Mentioned: 0 Post(s)
Tagged: 0 Thread(s)
Quoted: 0 Post(s)

I do not have advice for you, other than what what was posted before: trust your gut. But I do understand your concerns about the relationship between your so and your dd. Also, I understand the "ex" aspect. Presently my boyfriend (and father of my son) is going through a custody battle with his ex for his daughter. They both go back and forth on getting under each other's skin. She is the primary instigator, but it does seem like their daughters well being is not the primary concern, but rather it's more about "winning"/"defeating" the other. All I can say, is do your best to stay out of it and do not directly engage with the woman, no matter how much she tries to pull you into it. As for the rest. . . it will take patience, understanding, work, and compromise with your children, you and your boyfriend; if you're willing to stick it out with this guy. *nodnod*

AMorganmomma is offline  
#4 of 6 Old 09-01-2012, 05:49 PM
aricha's Avatar
Join Date: Oct 2007
Location: Vermont
Posts: 1,131
Mentioned: 0 Post(s)
Tagged: 0 Thread(s)
Quoted: 0 Post(s)

I don't really have advice except to say that if you think the dynamic between him, his ex, and you will improve with time, I definitely wouldn't count on that. You should assume it will be just as bad for as long as you are around, and decide whether or not that is something you can live with. I'm nearly 10 years into this, with a very level-headed husband who is extremely protective of me and understands well the impact on my mental health when I get too involved in their conflict... and it is still a big piece of our lives. While I will say it is not nearly as bad as it was the first two or three years, there are plenty of times it is just as bad as in the early days. If you decide to stay in this relationship, be aware that this relationship with his ex will probably be part of your relationship for the foreseeable future... I know when I was going into it, I assumed we would go through the initial horribleness and then it would settle down once we got everything ironed out and got into a routine. While that might be true for some (or maybe just in the movies), it definitely wasn't for us. Their relationship is what it is, and it may or may not change, and whether or not it does is outside my control. So make sure that is something you can live with.

I sound all doom and gloom... even if I knew then what I know now, I would still have decided to be in this relationship with my husband, despite his ex and the stress she can sometimes bring into our lives. Even at its worst, that stress is worth having my husband and step-daughter as part of our family. And there are even times when I am grateful for the things I have learned through this struggle that make other difficult people easier for me to deal with. I'm definitely not advising you one way or the other... it seems like what you really need is a crystal ball to see the future, and this is the best I can do :)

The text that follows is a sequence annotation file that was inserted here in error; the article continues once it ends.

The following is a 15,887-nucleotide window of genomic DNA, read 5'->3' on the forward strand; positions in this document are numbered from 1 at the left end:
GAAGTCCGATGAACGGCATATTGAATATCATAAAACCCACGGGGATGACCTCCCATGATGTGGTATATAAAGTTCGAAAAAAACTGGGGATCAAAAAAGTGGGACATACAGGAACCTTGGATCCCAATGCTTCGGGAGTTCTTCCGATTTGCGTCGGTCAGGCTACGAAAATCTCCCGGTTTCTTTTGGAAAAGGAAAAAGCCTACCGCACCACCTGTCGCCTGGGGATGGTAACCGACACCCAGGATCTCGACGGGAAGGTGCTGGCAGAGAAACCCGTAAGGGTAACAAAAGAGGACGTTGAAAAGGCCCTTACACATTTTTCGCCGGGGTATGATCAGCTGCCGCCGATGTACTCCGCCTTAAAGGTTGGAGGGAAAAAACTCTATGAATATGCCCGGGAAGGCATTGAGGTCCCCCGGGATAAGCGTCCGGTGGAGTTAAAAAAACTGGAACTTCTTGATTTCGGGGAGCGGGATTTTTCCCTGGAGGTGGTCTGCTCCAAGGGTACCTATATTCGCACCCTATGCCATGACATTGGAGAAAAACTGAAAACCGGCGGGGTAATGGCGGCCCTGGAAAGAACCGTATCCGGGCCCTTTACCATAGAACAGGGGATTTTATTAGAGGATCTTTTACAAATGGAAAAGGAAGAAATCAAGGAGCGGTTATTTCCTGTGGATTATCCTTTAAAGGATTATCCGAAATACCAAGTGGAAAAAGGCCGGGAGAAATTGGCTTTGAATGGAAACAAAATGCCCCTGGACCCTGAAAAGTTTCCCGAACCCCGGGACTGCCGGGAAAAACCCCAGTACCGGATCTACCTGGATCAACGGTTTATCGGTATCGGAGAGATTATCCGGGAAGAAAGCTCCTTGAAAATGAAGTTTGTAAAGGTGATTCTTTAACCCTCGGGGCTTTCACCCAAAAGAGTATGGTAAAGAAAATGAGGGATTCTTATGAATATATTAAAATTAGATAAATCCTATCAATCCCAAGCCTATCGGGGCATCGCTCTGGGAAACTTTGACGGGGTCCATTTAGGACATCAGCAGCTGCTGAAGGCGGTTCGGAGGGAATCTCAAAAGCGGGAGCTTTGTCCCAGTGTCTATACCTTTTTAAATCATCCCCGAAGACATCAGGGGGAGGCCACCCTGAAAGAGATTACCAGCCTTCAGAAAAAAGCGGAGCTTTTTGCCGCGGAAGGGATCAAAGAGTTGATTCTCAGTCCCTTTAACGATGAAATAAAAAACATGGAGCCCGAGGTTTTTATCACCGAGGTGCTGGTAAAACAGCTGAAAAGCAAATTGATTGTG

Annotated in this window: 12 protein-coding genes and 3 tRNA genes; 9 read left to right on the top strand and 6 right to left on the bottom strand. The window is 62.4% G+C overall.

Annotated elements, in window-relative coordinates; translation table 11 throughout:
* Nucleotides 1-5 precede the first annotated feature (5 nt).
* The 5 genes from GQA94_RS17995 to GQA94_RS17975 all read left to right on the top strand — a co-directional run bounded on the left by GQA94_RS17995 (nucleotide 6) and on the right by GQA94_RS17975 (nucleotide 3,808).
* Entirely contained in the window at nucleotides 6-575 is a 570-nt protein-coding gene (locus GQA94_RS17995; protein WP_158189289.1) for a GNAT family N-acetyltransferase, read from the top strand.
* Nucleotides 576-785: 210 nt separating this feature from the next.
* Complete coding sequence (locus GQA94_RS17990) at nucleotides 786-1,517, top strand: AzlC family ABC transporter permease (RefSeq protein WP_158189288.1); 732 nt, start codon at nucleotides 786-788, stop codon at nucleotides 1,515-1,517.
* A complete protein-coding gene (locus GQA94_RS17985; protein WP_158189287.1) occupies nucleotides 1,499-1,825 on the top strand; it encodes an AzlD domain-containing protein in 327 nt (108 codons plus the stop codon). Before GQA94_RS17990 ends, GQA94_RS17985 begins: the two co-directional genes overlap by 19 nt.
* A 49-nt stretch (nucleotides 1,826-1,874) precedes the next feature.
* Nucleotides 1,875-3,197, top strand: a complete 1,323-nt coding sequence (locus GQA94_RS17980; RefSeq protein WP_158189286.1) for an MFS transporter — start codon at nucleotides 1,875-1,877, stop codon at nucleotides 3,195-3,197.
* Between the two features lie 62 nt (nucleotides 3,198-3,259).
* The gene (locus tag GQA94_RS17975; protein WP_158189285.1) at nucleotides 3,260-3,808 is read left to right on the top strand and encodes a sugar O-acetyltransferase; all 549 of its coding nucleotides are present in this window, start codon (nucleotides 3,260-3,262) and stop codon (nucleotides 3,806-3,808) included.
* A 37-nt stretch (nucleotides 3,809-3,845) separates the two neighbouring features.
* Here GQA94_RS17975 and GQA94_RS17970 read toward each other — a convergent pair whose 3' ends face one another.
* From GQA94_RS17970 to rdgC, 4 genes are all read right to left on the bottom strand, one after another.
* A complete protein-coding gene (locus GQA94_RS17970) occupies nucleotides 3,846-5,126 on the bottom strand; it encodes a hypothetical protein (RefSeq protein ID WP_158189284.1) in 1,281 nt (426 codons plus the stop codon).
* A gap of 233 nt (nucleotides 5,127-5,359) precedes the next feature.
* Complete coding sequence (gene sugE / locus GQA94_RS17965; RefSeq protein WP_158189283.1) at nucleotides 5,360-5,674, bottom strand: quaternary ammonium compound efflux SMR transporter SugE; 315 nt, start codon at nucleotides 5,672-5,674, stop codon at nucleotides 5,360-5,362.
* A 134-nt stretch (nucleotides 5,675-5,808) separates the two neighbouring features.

Parenting four little monkeys (11, 8, 6, and 4) with the love of my life. Making it up as I go.
aricha is offline  
#5 of 6 Old 09-14-2012, 06:43 AM
cwenner1's Avatar
Join Date: Sep 2012
Posts: 2
Mentioned: 0 Post(s)
Tagged: 0 Thread(s)
Quoted: 0 Post(s)

I read your post and see red flags that suggest your bf's child has been abused, and unfortunately, the behavior your bf is exhibiting with your own child sounds controlling and emotionally violent, also red flags for domestic violence. Another red flag is how your bf argues to win with his ex-wife, instead of negotiating with the best for their child in mind. Kids don't strangle other kids unless they see it modeled to them, and the parents of that child are the most likely perpetrators.  I would advise you find a DV support group in your area to take care of yourself and your daughter - they are there to support women in figuring out how to handle difficult situations in their home like the one you describe.My strong advice is to not just disengage with the ex-wife but the bf as well. You and your daughter deserve a man in your lives who is trusting and loving at ALL times. 

cwenner1 is offline  
#6 of 6 Old 09-14-2012, 10:35 AM
FunMom1Unity's Avatar
Join Date: Sep 2012
Posts: 5
Mentioned: 0 Post(s)
Tagged: 0 Thread(s)
Quoted: 0 Post(s)

I am sorry that you are going through this, too. I do not have any advice either except an experience. My husband has 15yr old son with second wife, 12 yr old daughter from a wild woman he was involved with for a short period of time and 7yr old and 8yr old from his third wife and 3 yr old with me.  So as you can see I have had potential to deal with a lot of that but he has made it very clear that I come first before any other woman in his life. I must say, it has felt good to know that I am first in his life. He usually takes my advice about those situations when one of them wants to start something like that with him, he ignores it.  Idk your belief system or anything and I sure do not want to offend you but when we got together we broke soul ties with past relationships. Breaking soul ties is a part of my beliefs and I believe that this practice saved us from difficulties within realm of possibility. 


 I hope it works out for ya. Blending families is challenging. Backbreaking... in my case ;) I hope you follow your heart... but wait, one more thing.. I have had a feeling about raising my daughter around his kids because of the behavior patterns. I did not listen to that little lump in my stomach, I focused on how much him and I connected and I believe that with cooperation it will work out for our kids as well.  Woman/mothers have an instinct for a reason, ya know? 

FunMom1Unity is offline  

User Tag List

Thread Tools
Show Printable Version Show Printable Version
Email this Page Email this Page

Posting Rules  
You may not post new threads
You may not post replies
You may not post attachments
You may not edit your posts

BB code is On
Smilies are On
[IMG] code is On
HTML code is Off
Trackbacks are On
Pingbacks are On
Refbacks are Off

Online Users: 13,473

25 members and 13,448 guests
Bow , cadence.clair , chispita , Deborah , emmy526 , greenemami , jamesmorrow , japonica , katelove , Katherine73 , kathymuggle , LiLStar , Lucee , Michele123 , NaturallyKait , oshenalchem , redsally , Rose-up , sarrahlnorris , scaramouche131 , Skippy918 , Springshowers , that1russian.17 , zebra15
Most users ever online was 449,755, 06-25-2014 at 12:21 PM.